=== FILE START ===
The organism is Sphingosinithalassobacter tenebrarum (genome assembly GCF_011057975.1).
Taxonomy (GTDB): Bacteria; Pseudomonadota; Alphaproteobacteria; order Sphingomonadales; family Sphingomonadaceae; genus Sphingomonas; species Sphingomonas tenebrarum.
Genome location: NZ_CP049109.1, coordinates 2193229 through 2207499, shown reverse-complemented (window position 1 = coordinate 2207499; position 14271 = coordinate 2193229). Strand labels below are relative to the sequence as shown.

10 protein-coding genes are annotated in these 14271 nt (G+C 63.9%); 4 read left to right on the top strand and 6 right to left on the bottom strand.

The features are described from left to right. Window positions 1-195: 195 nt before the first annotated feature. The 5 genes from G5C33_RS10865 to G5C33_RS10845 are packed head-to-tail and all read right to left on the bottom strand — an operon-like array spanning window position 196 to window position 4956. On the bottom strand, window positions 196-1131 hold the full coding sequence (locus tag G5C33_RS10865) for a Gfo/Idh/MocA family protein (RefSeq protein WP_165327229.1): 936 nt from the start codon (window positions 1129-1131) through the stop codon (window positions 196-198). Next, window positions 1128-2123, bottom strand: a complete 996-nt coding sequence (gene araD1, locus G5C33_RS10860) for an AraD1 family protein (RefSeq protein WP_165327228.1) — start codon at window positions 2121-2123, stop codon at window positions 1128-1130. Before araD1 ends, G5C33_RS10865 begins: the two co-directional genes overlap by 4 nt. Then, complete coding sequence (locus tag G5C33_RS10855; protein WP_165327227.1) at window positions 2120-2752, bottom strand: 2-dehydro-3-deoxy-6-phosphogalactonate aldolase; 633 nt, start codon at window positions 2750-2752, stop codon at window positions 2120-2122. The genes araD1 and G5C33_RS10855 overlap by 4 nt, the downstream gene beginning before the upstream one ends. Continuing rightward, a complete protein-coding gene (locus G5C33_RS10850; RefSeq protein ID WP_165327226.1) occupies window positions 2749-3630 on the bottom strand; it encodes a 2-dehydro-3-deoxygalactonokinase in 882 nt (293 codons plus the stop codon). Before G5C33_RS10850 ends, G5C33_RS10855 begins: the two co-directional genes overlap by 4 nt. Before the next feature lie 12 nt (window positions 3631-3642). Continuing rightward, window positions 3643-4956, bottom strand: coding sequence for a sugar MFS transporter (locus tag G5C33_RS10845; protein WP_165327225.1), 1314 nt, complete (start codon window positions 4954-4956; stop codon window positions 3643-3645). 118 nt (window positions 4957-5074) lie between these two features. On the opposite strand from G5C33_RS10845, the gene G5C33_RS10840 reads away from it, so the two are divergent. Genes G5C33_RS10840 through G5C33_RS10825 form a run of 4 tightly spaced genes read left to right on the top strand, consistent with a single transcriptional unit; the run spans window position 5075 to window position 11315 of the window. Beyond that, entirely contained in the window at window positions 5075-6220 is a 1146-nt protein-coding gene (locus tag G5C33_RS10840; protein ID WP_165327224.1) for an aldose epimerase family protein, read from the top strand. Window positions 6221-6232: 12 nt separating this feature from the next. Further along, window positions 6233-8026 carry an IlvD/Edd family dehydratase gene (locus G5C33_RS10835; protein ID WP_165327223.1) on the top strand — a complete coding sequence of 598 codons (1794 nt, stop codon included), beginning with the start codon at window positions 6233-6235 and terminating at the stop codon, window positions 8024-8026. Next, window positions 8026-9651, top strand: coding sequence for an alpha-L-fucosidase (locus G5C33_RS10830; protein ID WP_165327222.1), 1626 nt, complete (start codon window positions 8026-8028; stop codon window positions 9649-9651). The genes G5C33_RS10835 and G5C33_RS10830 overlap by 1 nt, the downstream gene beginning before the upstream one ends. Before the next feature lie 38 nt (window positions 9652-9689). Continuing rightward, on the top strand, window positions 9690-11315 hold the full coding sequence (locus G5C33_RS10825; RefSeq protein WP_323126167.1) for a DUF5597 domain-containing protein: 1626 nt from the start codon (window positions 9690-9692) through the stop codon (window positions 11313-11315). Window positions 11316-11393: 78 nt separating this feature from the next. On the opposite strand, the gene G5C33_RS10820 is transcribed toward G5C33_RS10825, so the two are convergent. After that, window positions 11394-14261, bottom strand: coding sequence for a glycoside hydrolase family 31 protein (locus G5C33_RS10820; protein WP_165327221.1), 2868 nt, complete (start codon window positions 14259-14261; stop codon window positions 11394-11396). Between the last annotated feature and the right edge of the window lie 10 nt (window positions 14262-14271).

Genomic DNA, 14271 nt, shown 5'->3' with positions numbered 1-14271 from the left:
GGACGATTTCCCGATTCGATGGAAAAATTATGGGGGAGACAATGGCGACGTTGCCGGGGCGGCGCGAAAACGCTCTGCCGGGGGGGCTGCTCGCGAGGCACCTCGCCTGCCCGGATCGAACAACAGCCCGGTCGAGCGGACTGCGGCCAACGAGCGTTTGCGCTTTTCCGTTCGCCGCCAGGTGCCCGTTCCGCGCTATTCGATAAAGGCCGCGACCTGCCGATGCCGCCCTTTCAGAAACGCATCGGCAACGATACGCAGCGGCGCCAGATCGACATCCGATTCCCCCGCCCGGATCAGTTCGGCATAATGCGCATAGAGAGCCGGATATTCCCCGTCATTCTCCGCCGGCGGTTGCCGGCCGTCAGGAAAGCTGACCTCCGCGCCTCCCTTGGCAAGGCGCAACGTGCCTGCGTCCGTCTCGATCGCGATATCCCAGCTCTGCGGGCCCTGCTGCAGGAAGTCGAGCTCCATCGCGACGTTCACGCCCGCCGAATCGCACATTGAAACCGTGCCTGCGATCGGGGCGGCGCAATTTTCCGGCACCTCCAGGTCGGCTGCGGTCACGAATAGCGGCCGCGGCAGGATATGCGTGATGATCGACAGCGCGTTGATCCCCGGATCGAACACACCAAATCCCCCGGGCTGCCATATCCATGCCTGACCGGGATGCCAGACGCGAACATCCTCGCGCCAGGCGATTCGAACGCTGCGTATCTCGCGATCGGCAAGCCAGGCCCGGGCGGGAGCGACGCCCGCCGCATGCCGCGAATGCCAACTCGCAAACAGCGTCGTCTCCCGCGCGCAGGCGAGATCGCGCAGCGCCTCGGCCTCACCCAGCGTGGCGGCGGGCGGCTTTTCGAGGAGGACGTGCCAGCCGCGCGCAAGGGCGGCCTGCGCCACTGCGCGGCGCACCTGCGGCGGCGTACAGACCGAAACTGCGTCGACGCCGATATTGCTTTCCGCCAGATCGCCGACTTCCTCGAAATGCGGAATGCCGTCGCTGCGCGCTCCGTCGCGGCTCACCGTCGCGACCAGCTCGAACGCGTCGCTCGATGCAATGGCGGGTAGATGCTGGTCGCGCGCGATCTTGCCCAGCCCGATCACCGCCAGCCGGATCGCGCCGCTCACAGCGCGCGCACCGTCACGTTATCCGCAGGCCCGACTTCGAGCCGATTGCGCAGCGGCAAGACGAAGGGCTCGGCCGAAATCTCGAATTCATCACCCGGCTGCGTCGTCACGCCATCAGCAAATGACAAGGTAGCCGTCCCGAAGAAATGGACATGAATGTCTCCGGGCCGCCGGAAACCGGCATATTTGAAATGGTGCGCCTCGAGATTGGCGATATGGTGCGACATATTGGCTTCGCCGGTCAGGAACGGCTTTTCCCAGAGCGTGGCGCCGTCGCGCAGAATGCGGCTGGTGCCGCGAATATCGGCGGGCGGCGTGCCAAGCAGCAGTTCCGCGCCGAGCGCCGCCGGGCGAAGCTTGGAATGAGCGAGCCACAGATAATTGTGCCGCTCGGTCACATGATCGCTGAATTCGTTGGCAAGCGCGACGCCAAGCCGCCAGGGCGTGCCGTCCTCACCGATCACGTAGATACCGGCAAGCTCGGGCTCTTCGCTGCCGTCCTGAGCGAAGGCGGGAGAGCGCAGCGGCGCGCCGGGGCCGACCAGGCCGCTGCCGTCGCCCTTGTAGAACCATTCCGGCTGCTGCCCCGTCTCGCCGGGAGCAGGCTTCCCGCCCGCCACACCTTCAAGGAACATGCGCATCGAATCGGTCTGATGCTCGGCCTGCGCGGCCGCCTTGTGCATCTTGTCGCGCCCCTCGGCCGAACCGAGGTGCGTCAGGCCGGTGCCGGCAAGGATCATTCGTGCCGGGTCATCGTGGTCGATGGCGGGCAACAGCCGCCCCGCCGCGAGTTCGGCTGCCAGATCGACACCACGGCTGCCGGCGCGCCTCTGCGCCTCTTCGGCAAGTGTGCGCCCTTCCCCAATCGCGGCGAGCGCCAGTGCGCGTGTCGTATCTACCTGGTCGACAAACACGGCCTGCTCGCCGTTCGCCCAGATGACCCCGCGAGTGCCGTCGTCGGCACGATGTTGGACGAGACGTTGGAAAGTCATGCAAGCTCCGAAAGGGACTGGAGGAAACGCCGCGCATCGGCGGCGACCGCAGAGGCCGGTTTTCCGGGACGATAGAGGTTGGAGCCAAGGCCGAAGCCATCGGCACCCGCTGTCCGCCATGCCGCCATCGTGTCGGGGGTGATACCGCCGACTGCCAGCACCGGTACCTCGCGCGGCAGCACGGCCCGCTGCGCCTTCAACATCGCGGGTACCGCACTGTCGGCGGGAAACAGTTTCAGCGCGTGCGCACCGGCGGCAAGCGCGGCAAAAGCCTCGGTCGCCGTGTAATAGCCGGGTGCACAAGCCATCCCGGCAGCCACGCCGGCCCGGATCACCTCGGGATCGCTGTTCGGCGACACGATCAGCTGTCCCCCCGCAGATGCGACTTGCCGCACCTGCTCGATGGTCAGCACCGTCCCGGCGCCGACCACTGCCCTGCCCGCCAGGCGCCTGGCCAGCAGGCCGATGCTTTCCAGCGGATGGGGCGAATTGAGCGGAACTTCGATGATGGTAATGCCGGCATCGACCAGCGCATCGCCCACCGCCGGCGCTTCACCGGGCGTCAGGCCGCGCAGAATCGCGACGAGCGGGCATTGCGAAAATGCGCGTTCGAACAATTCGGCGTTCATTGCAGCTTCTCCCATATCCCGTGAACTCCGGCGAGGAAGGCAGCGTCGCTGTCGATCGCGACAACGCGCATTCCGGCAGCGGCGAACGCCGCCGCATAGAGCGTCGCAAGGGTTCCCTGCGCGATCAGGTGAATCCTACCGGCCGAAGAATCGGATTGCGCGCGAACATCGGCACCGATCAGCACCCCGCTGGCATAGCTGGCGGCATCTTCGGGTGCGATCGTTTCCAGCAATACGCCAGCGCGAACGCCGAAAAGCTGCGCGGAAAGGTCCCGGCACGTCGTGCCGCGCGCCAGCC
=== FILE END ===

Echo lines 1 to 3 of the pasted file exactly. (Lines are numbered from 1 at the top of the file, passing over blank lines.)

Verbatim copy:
The organism is Sphingosinithalassobacter tenebrarum (genome assembly GCF_011057975.1).
Taxonomy (GTDB): Bacteria; Pseudomonadota; Alphaproteobacteria; order Sphingomonadales; family Sphingomonadaceae; genus Sphingomonas; species Sphingomonas tenebrarum.
Genome location: NZ_CP049109.1, coordinates 2193229 through 2207499, shown reverse-complemented (window position 1 = coordinate 2207499; position 14271 = coordinate 2193229). Strand labels below are relative to the sequence as shown.